Tuesday, February 28, 2012

Caldera: Birth of a World

The creation process can be a difficult one for me. I have ideas that I want to integrate into my game, but find that I struggle to put them on paper in a way that satisfies me.  My creativity ultimately is quite derivative - I troll the web until I find something, or many somethings, that are close to what I envision, then massage them together and end up with something I'm reasonably happy with. A "big picture" view of my game world was one of the things I have never been satisfied with, but eventually the pieces seem to fall into place.

What if this is the known world?
The first piece of the puzzle was a post just after Christmas by Erin Smale of The Welsh Piper. He points to a cool vector-based creation tool that makes island maps, called MapGen2. I tried my hand at making my own world map but... meh. With maps via MapGen, I'm getting what I really wanted.  

A couple of weeks later, a was half-listening to the TV while my kids were watching something and hear a word that flipped a switch in my brain. "Caldera". The gears started to spin, and I began to contemplate a place where the entirety of the world was contained within an enormous volcanic caldera.  Like Crater Lake, only... bigger, with each island a continent in and of itself. 

The World of Caldera

Some time spent cycling through random island maps garnered a dozen or so that I liked gave me enough to work with.  I pulled up Photoshop and set to mixing and matching them, re-sizing, rotating and tweaking to taste. Now I have a starting point and can drop these into Hexographer and move forward.

And so Caldera was born.  Drop a couple of Erin's hex templates over the whole thing and I now have a world map (Atlas Template, at 300 miles/hex) and pulled out a Regional map and from there I chose a single 300 mi hex to focus on for my Trevail campaign map.

This bit is pulled from the middle of that triple-island cluster in the center. We'll see what comes of it all.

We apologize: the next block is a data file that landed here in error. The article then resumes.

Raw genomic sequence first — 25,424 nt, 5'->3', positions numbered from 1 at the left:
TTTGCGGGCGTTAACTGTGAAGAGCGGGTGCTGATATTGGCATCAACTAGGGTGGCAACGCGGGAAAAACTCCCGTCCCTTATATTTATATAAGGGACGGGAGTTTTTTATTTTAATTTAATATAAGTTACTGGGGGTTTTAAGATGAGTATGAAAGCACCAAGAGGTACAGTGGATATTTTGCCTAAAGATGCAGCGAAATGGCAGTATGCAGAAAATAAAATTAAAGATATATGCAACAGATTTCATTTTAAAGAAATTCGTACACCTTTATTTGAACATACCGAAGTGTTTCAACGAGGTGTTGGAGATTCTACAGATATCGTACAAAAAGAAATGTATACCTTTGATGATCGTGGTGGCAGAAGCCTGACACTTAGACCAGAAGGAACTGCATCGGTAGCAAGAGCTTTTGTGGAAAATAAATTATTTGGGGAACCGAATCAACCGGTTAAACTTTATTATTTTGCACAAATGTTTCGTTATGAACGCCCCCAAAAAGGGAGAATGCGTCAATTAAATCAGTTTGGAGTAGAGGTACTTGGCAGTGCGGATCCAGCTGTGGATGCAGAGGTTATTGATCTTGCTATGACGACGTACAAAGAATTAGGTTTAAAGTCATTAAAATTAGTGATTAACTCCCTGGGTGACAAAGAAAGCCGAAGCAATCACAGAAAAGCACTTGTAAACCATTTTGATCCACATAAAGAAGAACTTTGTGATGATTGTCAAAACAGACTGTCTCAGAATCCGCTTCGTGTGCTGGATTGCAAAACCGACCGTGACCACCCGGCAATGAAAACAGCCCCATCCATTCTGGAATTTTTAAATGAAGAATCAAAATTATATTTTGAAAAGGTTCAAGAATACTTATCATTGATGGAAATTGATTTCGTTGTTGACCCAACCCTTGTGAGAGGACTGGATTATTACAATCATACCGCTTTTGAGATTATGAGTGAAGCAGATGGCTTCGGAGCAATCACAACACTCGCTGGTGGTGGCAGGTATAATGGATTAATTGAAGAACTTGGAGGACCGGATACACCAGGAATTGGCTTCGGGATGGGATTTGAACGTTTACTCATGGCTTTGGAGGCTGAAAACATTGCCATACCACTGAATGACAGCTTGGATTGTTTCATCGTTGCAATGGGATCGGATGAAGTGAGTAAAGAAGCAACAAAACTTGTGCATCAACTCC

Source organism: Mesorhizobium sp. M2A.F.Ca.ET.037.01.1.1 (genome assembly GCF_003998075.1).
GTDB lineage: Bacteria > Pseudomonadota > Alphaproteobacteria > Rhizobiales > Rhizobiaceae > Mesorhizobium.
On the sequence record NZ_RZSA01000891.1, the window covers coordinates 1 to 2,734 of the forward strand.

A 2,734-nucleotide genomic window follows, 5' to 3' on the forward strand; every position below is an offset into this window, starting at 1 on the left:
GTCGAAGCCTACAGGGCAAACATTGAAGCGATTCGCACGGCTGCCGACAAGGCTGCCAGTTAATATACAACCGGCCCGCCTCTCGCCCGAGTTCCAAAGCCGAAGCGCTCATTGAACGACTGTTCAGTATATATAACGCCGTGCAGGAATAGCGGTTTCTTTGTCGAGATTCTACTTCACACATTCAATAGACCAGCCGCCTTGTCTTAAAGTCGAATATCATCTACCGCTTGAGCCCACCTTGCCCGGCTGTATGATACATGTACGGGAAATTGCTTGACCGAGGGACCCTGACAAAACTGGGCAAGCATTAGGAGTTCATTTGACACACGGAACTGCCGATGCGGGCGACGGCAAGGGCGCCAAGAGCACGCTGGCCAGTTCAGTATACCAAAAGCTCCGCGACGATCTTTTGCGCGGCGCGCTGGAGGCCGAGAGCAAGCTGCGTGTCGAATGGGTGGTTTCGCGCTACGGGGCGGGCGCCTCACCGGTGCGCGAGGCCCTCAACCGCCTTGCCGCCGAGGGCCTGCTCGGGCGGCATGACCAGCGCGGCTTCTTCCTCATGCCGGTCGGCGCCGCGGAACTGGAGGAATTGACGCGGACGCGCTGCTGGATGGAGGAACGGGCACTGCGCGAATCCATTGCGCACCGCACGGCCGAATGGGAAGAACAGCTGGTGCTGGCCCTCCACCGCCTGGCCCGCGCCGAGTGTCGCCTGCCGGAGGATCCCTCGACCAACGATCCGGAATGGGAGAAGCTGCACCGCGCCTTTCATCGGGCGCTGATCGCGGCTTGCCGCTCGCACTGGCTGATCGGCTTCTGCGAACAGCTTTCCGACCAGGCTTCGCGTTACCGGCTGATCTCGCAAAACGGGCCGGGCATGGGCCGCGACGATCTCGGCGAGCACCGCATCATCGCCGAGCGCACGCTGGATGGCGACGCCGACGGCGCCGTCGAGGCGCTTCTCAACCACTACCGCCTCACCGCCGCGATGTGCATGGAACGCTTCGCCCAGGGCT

Sunday, February 19, 2012

Thoughts on Prestige Classes and Other 3isms in Classic D&D

I'm not sure if I've touched on this in the blog or not - maybe back in one of the first posts. I've played D&D in one form or another since '81.  Moldvay ==> 1E ==> 2e from middle school through college.  After that I no longer played tabletop, having no regular group to get together with.  I continued to get my RPG fix via video games, both PC and console, playing "real" D&D games when I could, and eventually played and enjoyed Bioware's Neverwinter Nights I & II. Those two games in particular were based on the 3.0 and 3.5 rulesets - my only experience with either one.  When my then-too-young daughters expressed interest in playing then after seeing me do so, I took the opportunity to introduce them to the tabletop RPG - I mean, who among us would miss that window?

Seeing that 3.5 was too complex, I thought back on my own gaming history and without hesitation realized I wanted the old box set I started with so many years ago as the tool to teach them the game.  A bit of internet research led my to RPGNow and PDFs of the Mentzer basic and expert sets - Moldvay/Cook was not available. That was, what, almost 5 years ago now, and one of the girls still plays.  A weekly BEMCI game I run, and she's recently started playing 4E with friends from school. Turns out one of the teachers runs a 4E game club and the kids are also playing it on their own.  Awesome.

So where is all this going, you ask?  Well, here's the thing. I've found myself firmly settled into the Classic family of D&D - whether B/X, BECMI/RC, Labyrinth Lord or whatever.  For the level of rules crunch I enjoy and have time to commit to memory, those games hit the sweet spot.  But to be honest, if I was a teenager again and had the all but unlimited time to game I did back then, I'd be all over 3.5, or rather Pathfinder now.  All those options and reams of fluff would be heavenly.  I always loved (and still do) reading game books nearly as much as fantasy fiction. It's a bit of a shame that the kids are playing 4E rather than Pathfinder since it would give me an excuse to blow the $35 on a Pathfinder Beginner Box.  I'd love to read it.  I had bought a 4E Starter Box out of curiosity over Essentials - I gave her that to use since I never will, having read through it already.

Damn it - get to the point man! Prestige classes? 3isms?